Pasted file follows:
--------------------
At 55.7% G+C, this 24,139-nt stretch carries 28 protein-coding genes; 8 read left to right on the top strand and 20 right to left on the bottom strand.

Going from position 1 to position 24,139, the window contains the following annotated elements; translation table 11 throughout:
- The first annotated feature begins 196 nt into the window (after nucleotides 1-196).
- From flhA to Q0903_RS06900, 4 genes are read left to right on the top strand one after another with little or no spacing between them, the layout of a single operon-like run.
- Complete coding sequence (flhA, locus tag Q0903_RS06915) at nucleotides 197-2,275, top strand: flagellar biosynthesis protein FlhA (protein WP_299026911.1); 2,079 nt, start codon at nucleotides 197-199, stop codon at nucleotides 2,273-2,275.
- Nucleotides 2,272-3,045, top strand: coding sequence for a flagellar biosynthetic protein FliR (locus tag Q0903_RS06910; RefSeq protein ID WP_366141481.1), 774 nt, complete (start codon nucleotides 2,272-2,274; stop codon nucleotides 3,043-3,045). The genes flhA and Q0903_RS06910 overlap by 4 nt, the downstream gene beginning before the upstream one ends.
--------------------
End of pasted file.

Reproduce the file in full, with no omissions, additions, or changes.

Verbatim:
At 55.7% G+C, this 24,139-nt stretch carries 28 protein-coding genes; 8 read left to right on the top strand and 20 right to left on the bottom strand.

Going from position 1 to position 24,139, the window contains the following annotated elements; translation table 11 throughout:
- The first annotated feature begins 196 nt into the window (after nucleotides 1-196).
- From flhA to Q0903_RS06900, 4 genes are read left to right on the top strand one after another with little or no spacing between them, the layout of a single operon-like run.
- Complete coding sequence (flhA, locus tag Q0903_RS06915) at nucleotides 197-2,275, top strand: flagellar biosynthesis protein FlhA (protein WP_299026911.1); 2,079 nt, start codon at nucleotides 197-199, stop codon at nucleotides 2,273-2,275.
- Nucleotides 2,272-3,045, top strand: coding sequence for a flagellar biosynthetic protein FliR (locus tag Q0903_RS06910; RefSeq protein ID WP_366141481.1), 774 nt, complete (start codon nucleotides 2,272-2,274; stop codon nucleotides 3,043-3,045). The genes flhA and Q0903_RS06910 overlap by 4 nt, the downstream gene beginning before the upstream one ends.